(There may be enough information to express the dependent source as a constant, which is even better.)
4. Write a KVL equation in each mesh where the mesh current is unknown.
You may have to temporarily remove current sources to visualize where the loops are.
5. After step 4 you should have N equations if you started with N unknowns. Using Algebra
or Linear Algebra you can now solve for all the mesh currents.
6. If you know all the mesh currents for the circuit, then anything else can be found (e.g. voltages,
power, current through an element, etc.)

After clicking on the following link enter 5-4 for the problem and 1 for the step:
Study Problem 5-4

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How to decide which method to use

You now have two analysis techniques which allow you to generate
N independent equations for N unknowns.

When should you use Nodal Analysis and when should you use Mesh Analysis?

A good rule of thumb is if there are more unknown node voltages then there are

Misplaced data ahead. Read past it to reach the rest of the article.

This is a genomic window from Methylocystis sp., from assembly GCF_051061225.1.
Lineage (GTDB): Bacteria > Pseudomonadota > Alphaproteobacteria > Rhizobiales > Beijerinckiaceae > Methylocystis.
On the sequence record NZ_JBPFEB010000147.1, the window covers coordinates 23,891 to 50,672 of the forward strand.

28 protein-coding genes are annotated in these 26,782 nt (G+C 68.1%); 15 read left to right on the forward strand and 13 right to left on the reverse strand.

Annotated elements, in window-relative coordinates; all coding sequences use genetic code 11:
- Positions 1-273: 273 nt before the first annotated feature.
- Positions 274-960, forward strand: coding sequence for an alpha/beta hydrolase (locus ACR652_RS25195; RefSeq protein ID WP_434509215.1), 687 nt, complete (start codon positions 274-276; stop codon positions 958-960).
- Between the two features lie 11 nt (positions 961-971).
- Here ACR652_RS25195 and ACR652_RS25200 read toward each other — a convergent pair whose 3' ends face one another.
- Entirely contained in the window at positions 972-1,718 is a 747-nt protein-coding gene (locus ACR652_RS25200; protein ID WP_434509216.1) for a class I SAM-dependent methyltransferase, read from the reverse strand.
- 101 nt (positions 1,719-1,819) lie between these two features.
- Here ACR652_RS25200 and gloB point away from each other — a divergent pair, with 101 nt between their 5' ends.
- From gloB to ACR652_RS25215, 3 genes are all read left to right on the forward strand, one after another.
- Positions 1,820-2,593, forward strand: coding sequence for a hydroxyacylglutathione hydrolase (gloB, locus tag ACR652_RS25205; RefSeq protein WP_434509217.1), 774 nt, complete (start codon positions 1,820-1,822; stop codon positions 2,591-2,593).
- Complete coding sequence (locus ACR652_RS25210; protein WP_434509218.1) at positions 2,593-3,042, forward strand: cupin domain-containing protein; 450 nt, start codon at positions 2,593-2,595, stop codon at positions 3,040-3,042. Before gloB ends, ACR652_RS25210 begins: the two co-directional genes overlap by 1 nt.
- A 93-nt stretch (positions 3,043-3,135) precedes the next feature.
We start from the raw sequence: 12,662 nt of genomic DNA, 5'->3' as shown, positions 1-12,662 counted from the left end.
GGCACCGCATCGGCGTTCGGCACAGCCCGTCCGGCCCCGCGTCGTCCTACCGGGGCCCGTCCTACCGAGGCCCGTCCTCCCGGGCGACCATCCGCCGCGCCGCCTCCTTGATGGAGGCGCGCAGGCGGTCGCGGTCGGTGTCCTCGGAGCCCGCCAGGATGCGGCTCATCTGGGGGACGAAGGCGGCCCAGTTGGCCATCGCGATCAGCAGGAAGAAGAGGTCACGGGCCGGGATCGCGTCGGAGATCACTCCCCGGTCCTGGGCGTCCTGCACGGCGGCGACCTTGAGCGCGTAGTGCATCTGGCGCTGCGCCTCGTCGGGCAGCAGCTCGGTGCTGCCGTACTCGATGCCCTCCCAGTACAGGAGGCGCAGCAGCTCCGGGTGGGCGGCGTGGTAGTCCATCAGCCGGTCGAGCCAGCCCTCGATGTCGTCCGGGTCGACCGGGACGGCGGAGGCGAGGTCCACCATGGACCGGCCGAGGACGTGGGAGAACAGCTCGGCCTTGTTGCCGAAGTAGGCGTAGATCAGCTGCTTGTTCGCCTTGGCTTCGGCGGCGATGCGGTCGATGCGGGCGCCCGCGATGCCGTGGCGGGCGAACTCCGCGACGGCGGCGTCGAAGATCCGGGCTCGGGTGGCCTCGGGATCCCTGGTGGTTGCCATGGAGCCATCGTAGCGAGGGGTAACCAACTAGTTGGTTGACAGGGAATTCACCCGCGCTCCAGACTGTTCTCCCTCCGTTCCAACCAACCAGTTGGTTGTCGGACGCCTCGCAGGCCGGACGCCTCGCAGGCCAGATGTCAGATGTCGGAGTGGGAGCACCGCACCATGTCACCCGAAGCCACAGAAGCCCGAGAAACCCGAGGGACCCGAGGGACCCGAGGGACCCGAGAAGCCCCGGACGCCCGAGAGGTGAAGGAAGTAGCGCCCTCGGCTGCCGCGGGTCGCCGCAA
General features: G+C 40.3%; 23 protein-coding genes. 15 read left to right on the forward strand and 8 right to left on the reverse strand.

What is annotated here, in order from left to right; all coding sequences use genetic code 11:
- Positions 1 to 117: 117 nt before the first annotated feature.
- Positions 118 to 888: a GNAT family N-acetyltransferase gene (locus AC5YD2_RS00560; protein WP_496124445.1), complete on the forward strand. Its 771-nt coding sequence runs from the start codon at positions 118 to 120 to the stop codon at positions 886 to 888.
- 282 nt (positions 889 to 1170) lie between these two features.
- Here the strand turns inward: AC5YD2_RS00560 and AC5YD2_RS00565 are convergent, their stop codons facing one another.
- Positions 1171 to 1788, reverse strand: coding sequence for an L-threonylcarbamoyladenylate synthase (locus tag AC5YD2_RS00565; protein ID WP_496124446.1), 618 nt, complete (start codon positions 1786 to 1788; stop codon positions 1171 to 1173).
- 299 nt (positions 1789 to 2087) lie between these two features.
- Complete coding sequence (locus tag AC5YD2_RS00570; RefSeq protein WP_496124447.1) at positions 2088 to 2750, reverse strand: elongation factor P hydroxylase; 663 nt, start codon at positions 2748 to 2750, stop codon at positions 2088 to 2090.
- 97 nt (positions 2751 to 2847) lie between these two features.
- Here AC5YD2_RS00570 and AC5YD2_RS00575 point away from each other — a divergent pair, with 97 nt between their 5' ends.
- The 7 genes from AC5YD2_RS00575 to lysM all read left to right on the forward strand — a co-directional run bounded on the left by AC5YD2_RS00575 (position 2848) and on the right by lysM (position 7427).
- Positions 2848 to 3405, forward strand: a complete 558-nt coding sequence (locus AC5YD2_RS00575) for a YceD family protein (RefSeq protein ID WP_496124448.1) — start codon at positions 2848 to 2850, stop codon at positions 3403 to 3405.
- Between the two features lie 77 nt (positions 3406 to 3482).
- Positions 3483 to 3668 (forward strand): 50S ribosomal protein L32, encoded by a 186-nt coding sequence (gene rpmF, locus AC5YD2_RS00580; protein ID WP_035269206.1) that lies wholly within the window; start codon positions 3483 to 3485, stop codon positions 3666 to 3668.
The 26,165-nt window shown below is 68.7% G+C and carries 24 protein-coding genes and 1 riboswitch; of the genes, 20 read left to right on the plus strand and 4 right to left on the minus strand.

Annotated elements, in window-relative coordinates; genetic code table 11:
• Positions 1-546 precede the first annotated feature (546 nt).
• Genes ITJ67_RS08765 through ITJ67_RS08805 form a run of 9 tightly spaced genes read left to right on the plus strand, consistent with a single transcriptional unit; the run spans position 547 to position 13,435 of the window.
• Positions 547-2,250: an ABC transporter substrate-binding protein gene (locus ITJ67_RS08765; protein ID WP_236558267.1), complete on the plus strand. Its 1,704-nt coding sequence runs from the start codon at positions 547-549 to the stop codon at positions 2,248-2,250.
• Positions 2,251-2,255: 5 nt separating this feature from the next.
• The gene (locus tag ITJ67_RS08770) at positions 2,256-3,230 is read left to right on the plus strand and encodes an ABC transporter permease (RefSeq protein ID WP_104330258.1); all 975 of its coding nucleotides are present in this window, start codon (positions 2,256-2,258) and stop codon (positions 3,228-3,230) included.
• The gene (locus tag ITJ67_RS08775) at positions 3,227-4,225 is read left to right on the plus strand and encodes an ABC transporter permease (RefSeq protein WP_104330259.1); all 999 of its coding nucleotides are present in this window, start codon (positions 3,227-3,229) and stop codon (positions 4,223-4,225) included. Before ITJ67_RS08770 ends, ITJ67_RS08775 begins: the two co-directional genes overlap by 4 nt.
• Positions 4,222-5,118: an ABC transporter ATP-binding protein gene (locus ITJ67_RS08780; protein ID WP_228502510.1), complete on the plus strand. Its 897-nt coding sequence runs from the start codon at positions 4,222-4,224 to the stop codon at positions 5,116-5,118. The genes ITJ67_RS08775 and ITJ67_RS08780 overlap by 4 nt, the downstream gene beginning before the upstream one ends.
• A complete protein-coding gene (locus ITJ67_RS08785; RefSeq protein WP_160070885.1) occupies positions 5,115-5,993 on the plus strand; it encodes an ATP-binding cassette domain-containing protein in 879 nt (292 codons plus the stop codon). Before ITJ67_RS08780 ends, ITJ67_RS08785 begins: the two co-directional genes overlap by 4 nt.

unknown mesh currents, then you should use Mesh. In other words, choose the method
with fewer unknowns.

An easy way to assess the circuit is to count the number of meshes and count
the number of nodes. Since one node is ground you can subtract one from the number
of nodes.

Then consider how many voltage sources there are because they help
generate equations for Nodal Analysis.
Similarly, consider how many current sources there are because they help
generate equations for Mesh Analysis.

After clicking on the following link enter 5-5 for the problem and 1 for the step:
Study Problem 5-5